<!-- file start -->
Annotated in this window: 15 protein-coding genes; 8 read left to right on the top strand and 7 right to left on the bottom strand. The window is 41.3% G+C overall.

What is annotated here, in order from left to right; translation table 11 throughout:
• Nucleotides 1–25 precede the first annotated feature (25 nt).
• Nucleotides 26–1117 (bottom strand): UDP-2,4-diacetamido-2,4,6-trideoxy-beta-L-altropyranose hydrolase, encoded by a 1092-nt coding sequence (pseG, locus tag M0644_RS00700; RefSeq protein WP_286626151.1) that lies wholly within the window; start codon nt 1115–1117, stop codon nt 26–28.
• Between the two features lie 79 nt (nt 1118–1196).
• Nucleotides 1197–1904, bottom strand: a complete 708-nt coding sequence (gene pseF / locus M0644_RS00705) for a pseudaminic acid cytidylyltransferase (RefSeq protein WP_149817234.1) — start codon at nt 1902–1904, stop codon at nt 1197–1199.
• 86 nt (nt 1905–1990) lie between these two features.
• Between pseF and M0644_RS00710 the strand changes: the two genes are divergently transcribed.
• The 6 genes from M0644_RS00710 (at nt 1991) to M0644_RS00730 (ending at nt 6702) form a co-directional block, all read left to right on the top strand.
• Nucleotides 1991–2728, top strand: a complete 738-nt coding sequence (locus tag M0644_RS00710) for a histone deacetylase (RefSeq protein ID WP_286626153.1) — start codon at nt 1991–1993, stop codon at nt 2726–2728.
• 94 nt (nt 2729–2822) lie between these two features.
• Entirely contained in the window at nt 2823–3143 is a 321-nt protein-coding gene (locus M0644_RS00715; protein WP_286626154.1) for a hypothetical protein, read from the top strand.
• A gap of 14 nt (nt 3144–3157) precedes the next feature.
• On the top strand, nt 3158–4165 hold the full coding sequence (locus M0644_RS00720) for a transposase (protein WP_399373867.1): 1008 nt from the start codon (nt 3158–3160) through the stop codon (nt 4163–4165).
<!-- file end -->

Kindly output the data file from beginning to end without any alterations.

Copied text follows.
Annotated in this window: 15 protein-coding genes; 8 read left to right on the top strand and 7 right to left on the bottom strand. The window is 41.3% G+C overall.

What is annotated here, in order from left to right; translation table 11 throughout:
• Nucleotides 1–25 precede the first annotated feature (25 nt).
• Nucleotides 26–1117 (bottom strand): UDP-2,4-diacetamido-2,4,6-trideoxy-beta-L-altropyranose hydrolase, encoded by a 1092-nt coding sequence (pseG, locus tag M0644_RS00700; RefSeq protein WP_286626151.1) that lies wholly within the window; start codon nt 1115–1117, stop codon nt 26–28.
• Between the two features lie 79 nt (nt 1118–1196).
• Nucleotides 1197–1904, bottom strand: a complete 708-nt coding sequence (gene pseF / locus M0644_RS00705) for a pseudaminic acid cytidylyltransferase (RefSeq protein WP_149817234.1) — start codon at nt 1902–1904, stop codon at nt 1197–1199.
• 86 nt (nt 1905–1990) lie between these two features.
• Between pseF and M0644_RS00710 the strand changes: the two genes are divergently transcribed.
• The 6 genes from M0644_RS00710 (at nt 1991) to M0644_RS00730 (ending at nt 6702) form a co-directional block, all read left to right on the top strand.
• Nucleotides 1991–2728, top strand: a complete 738-nt coding sequence (locus tag M0644_RS00710) for a histone deacetylase (RefSeq protein ID WP_286626153.1) — start codon at nt 1991–1993, stop codon at nt 2726–2728.
• 94 nt (nt 2729–2822) lie between these two features.
• Entirely contained in the window at nt 2823–3143 is a 321-nt protein-coding gene (locus M0644_RS00715; protein WP_286626154.1) for a hypothetical protein, read from the top strand.
• A gap of 14 nt (nt 3144–3157) precedes the next feature.
• On the top strand, nt 3158–4165 hold the full coding sequence (locus M0644_RS00720) for a transposase (protein WP_399373867.1): 1008 nt from the start codon (nt 3158–3160) through the stop codon (nt 4163–4165).